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の here is not a possessive の, it's a nominalizer, a formal noun. こんな is adjectival and cannot by itself constitute a noun phrase. In other words, こんな means "this type of", こんなの means "this type of thing".


According to a dictionary... 1. ならびに ならびに ([接続]{せつぞく}): [二]{ふた}つの[事柄]{ことがら}を[結]{むす}び[付]{つ}けて,[並列]{へいれつ}の[関係]{かんけい}にあることを[表]{あらわ}す。および。また。 (From Daijirin Dictionary) Translation: ならびに (Conj.): Used to express that two things are connected and linguistically parallel. Similar to および and また. 2. かつ かつ ([副]{ふく}): ...


You need to distinguish spelling and pronunciation. You do this all the time in English: you're aware that two ("one plus one") and too ("also") have the same pronunciation even though they're spelled differently. Likewise, in Japanese, keep in mind that the particle を is always spelled を, even though its basic pronunciation is the same as お. を and ...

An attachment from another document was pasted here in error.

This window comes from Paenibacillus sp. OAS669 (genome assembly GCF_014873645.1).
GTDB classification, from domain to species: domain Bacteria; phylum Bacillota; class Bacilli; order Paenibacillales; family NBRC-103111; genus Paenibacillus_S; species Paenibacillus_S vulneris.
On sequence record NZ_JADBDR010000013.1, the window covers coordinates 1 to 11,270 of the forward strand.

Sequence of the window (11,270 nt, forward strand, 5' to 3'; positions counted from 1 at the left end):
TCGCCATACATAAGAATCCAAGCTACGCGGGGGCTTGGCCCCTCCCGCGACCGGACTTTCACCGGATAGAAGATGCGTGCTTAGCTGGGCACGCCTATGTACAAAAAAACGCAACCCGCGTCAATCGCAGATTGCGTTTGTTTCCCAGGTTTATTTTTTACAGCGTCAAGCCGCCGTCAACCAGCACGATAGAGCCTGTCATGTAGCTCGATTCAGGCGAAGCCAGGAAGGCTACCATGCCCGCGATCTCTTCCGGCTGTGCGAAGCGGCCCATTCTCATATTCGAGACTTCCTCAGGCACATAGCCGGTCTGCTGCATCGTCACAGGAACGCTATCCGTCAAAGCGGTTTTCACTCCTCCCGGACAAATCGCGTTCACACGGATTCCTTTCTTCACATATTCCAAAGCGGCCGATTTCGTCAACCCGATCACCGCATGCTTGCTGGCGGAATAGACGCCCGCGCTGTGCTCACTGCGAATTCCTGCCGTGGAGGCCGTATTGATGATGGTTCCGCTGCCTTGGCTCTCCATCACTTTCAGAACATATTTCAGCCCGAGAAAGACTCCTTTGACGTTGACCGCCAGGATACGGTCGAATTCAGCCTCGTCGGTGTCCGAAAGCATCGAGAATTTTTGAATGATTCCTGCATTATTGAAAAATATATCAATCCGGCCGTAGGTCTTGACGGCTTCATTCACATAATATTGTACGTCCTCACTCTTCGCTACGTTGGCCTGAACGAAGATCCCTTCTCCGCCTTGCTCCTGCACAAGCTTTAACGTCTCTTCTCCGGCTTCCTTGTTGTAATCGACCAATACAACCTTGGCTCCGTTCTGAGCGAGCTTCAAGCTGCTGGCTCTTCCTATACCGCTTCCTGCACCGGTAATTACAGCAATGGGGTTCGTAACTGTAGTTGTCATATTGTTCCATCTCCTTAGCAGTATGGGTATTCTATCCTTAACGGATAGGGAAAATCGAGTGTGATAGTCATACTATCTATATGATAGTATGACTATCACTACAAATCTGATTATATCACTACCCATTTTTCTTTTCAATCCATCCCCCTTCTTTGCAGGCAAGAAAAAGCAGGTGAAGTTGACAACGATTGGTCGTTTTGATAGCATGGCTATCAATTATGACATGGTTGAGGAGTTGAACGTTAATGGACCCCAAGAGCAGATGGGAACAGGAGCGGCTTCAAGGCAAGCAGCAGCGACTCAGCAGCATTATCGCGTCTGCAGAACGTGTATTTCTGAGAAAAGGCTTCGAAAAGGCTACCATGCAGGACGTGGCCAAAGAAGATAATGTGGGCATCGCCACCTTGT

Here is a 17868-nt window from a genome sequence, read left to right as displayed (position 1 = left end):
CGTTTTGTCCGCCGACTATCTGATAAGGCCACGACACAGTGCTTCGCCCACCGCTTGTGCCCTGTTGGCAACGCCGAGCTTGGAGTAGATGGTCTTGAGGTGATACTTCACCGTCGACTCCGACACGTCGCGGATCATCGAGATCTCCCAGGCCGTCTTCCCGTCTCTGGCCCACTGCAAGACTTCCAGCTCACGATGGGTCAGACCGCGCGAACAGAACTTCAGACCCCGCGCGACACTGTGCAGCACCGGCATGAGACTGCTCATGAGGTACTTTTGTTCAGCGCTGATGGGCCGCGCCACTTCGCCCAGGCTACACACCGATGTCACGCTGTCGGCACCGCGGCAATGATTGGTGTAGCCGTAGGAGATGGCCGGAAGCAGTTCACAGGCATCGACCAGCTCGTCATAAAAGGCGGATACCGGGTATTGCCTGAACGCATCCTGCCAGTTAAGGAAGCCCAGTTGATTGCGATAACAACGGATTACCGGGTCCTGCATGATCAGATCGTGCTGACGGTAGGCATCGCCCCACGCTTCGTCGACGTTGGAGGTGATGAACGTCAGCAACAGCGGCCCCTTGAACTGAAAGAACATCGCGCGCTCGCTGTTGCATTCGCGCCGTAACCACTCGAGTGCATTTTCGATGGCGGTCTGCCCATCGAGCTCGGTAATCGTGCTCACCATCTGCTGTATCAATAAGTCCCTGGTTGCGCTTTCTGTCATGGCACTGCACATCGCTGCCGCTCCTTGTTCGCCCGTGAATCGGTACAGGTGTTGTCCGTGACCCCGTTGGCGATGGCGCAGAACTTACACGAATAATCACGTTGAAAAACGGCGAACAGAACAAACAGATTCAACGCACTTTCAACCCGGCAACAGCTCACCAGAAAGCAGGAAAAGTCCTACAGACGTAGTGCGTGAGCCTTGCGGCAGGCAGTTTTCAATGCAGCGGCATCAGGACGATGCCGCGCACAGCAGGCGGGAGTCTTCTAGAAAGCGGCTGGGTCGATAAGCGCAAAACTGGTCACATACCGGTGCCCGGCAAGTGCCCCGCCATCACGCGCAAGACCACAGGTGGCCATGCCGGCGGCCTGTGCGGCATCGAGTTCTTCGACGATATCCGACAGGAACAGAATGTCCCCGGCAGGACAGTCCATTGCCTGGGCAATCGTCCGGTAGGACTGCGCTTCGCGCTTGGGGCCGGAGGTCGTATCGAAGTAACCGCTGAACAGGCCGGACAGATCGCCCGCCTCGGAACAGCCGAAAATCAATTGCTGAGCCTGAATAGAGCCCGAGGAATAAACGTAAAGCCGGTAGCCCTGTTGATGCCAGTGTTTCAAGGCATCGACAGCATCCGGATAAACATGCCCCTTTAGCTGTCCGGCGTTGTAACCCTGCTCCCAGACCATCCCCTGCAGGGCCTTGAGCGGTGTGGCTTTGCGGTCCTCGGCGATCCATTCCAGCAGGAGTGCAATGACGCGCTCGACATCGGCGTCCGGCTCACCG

MUST1 project annotates compound functional expressions (CFE) in a newswire corpus. Although it requires the non-free 毎日新聞(1995年版CD-ROM) corpus, one can extract CFE from the *.xml files located in MUST-dist-1.0/core. All these CFE do not correspond to 複合格助詞, yet the resource is worth a look. Project home page: http://nlp.iit.tsukuba.ac.jp/must/


Samuel Martin calls these phrasal postpositions in his 1975 Reference Grammar of Japanese. Starting on page 577 he produces a list of over 200 of these, giving literary and modern forms where applicable, marking whether は or も can be inserted between the elements, whether a polite version is available (as in につきまして for について), and so on. Although you're ...


They all translate to and in English. But, in Japanese, they are translated differently depending on how it is used. および(及び) This is used when listing items. E.g. A, B, and C translates to A、BおよびC ならびに(並びに) This is used when listing items that contain a subset of items. Let's say there are 3 groups A, B, and C. Also, let's say each group has another ...

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